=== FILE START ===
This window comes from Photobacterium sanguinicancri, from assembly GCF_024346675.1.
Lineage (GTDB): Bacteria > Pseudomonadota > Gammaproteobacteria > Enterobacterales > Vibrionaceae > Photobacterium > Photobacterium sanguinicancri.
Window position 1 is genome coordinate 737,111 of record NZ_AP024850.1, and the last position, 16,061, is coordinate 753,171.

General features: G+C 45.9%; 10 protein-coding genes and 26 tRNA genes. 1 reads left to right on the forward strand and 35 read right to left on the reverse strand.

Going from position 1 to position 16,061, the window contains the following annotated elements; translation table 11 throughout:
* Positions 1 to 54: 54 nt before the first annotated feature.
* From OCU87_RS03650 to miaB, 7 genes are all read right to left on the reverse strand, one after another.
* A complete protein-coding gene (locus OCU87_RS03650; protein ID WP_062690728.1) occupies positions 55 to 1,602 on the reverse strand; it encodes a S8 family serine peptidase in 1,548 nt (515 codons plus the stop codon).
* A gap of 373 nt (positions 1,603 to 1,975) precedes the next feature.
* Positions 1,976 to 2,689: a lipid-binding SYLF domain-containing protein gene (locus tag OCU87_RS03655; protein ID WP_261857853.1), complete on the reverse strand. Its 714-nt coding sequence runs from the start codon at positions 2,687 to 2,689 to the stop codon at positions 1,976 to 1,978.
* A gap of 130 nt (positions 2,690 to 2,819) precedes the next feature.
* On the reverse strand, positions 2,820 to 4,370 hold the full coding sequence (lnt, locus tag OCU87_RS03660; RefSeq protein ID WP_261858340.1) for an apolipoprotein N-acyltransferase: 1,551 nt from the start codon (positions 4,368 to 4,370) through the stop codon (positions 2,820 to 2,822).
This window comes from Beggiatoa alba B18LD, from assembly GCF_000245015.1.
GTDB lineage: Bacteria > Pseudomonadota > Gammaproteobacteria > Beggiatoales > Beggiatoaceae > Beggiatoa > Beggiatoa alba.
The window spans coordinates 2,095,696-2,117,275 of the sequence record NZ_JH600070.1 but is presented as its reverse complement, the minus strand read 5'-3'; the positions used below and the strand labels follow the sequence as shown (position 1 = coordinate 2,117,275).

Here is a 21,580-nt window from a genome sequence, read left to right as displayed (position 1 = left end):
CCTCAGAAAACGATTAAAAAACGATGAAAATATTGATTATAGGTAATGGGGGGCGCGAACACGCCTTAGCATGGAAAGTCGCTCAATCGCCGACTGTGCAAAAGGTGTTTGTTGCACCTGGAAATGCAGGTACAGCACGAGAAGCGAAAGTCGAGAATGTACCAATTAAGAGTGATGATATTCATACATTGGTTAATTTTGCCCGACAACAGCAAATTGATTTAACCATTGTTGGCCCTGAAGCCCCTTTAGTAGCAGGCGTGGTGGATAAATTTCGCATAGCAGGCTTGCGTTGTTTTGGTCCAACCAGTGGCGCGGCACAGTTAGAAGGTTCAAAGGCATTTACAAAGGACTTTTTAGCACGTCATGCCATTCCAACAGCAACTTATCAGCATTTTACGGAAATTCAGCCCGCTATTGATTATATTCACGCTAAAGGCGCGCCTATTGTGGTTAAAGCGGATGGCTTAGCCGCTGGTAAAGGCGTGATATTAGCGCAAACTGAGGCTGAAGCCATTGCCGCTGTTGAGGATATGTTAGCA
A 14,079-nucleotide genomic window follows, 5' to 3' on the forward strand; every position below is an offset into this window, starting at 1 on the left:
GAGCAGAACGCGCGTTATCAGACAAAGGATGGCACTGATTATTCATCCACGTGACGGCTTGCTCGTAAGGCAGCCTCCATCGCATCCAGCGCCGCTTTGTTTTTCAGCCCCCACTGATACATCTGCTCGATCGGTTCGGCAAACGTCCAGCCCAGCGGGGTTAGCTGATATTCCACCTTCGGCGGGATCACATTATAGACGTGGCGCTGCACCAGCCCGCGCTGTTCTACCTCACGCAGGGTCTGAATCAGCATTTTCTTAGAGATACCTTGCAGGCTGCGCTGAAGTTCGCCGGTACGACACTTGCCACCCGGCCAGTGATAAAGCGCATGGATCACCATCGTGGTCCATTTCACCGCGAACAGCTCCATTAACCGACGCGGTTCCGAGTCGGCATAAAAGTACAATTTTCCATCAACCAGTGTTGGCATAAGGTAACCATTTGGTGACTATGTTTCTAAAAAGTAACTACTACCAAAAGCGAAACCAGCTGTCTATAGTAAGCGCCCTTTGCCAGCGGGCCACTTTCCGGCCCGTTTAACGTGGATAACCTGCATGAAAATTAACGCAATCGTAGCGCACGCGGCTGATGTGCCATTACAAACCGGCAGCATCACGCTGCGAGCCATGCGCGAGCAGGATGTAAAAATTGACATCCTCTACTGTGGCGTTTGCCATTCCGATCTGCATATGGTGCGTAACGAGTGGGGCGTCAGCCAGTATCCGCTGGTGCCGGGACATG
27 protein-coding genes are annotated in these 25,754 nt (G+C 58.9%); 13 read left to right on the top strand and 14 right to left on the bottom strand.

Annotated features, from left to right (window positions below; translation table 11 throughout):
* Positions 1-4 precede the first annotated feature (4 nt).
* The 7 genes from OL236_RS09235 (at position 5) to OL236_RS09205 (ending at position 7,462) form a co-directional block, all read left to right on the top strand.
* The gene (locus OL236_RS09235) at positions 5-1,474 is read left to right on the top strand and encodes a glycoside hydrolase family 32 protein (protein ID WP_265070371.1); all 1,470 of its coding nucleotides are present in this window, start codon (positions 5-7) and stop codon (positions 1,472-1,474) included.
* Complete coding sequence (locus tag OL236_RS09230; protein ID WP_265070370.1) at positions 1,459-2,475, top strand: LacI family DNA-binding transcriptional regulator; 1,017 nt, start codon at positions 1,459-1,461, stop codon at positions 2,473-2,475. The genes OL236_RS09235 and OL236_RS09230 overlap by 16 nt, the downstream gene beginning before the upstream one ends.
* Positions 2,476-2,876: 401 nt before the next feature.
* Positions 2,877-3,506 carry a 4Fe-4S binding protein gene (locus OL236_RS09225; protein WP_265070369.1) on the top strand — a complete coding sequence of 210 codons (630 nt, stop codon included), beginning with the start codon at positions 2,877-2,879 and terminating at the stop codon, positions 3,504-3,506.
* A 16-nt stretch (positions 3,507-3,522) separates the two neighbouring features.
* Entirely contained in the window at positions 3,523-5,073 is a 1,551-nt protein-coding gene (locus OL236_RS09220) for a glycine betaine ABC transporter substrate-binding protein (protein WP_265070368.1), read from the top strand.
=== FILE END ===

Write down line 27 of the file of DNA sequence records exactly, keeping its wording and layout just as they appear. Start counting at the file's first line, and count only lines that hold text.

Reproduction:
* Positions 2,877-3,506 carry a 4Fe-4S binding protein gene (locus OL236_RS09225; protein WP_265070369.1) on the top strand — a complete coding sequence of 210 codons (630 nt, stop codon included), beginning with the start codon at positions 2,877-2,879 and terminating at the stop codon, positions 3,504-3,506.